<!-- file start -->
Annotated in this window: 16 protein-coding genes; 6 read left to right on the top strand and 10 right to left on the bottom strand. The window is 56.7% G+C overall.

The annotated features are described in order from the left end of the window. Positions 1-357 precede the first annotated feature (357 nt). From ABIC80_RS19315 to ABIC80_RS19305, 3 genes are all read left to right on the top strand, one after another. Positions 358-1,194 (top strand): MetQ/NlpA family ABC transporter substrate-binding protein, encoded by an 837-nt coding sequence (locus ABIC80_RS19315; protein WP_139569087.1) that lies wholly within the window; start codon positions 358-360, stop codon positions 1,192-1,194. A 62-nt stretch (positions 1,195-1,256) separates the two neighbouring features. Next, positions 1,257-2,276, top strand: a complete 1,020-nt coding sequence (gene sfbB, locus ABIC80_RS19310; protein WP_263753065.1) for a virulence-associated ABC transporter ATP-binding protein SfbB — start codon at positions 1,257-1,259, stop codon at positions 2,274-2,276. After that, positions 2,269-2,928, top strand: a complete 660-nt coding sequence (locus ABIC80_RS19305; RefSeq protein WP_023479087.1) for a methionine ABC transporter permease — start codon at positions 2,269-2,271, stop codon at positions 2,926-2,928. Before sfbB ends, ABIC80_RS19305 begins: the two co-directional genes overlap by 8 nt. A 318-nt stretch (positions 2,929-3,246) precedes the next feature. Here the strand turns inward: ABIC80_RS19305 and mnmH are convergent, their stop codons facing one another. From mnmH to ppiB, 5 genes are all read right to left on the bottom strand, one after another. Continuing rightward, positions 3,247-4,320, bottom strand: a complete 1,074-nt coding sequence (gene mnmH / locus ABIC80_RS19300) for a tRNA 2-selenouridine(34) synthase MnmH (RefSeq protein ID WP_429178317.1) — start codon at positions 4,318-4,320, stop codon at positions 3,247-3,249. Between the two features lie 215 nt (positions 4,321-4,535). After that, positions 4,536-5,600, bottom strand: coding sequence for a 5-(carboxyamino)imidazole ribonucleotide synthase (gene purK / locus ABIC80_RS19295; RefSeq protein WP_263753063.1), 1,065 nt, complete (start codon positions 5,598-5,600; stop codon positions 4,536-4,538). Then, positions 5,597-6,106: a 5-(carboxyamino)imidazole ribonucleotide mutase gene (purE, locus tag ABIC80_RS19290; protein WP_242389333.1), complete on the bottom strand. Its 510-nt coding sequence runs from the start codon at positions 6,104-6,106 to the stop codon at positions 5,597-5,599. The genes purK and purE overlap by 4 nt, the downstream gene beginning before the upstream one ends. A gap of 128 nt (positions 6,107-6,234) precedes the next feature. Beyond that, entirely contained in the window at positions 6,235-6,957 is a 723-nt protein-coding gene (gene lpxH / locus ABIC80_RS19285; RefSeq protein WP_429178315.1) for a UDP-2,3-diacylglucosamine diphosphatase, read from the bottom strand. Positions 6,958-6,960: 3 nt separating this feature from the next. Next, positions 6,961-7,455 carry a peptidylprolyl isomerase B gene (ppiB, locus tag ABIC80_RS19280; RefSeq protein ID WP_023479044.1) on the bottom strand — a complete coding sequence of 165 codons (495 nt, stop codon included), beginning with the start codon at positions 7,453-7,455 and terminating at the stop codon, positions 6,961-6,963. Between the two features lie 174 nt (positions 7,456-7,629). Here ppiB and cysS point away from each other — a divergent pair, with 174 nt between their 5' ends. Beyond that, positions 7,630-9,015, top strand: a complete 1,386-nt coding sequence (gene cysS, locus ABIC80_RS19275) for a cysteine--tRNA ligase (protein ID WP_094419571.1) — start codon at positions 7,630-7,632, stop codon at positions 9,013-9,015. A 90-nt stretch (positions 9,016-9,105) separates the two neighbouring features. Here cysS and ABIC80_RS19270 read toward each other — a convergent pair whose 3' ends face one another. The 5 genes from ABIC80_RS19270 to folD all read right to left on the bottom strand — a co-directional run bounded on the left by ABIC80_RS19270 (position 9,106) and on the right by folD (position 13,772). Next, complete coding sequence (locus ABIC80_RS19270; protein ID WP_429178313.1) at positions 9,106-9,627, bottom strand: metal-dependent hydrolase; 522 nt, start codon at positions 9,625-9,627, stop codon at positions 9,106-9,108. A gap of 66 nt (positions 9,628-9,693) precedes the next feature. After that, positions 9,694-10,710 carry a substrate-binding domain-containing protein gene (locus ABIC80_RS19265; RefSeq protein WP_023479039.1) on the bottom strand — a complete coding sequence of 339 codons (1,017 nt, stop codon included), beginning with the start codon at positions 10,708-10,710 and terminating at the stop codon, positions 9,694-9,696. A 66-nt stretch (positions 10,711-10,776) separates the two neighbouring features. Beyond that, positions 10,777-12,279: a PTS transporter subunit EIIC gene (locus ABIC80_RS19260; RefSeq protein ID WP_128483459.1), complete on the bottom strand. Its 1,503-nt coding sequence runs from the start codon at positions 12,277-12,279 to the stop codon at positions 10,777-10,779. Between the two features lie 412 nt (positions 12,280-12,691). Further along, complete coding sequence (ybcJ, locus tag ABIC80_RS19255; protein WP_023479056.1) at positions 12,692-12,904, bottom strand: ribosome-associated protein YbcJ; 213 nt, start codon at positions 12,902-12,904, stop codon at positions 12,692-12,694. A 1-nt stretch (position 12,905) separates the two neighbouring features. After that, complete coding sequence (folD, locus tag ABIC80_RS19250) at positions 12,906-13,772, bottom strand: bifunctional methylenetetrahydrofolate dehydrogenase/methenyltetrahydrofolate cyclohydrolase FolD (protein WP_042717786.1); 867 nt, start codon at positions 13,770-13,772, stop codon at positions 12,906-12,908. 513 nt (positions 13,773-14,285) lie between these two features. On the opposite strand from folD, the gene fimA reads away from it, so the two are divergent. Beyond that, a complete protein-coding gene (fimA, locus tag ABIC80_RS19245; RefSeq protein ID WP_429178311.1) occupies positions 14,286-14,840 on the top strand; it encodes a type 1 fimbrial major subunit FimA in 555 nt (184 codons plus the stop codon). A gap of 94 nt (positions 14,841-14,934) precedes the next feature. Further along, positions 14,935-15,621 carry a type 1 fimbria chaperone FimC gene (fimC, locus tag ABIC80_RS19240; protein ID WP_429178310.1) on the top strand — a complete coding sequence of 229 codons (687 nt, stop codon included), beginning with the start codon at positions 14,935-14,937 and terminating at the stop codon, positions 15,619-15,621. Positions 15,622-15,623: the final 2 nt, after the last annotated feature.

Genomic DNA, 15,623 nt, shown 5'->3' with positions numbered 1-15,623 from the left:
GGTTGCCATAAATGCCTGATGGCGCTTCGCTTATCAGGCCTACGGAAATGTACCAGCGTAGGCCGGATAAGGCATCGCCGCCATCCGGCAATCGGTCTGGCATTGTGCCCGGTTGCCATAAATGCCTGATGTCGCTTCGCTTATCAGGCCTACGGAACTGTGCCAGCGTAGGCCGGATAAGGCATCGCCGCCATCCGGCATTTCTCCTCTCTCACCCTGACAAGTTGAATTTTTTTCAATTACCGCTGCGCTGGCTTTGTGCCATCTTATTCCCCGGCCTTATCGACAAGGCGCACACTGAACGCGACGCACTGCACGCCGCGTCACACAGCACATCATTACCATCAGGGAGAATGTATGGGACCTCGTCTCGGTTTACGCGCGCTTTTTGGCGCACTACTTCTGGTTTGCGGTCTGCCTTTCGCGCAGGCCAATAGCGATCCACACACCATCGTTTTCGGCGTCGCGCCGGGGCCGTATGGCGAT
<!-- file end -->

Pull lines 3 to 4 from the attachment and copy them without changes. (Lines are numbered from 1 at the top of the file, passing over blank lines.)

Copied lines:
Genomic DNA, 15,623 nt, shown 5'->3' with positions numbered 1-15,623 from the left:
GGTTGCCATAAATGCCTGATGGCGCTTCGCTTATCAGGCCTACGGAAATGTACCAGCGTAGGCCGGATAAGGCATCGCCGCCATCCGGCAATCGGTCTGGCATTGTGCCCGGTTGCCATAAATGCCTGATGTCGCTTCGCTTATCAGGCCTACGGAACTGTGCCAGCGTAGGCCGGATAAGGCATCGCCGCCATCCGGCATTTCTCCTCTCTCACCCTGACAAGTTGAATTTTTTTCAATTACCGCTGCGCTGGCTTTGTGCCATCTTATTCCCCGGCCTTATCGACAAGGCGCACACTGAACGCGACGCACTGCACGCCGCGTCACACAGCACATCATTACCATCAGGGAGAATGTATGGGACCTCGTCTCGGTTTACGCGCGCTTTTTGGCGCACTACTTCTGGTTTGCGGTCTGCCTTTCGCGCAGGCCAATAGCGATCCACACACCATCGTTTTCGGCGTCGCGCCGGGGCCGTATGGCGAT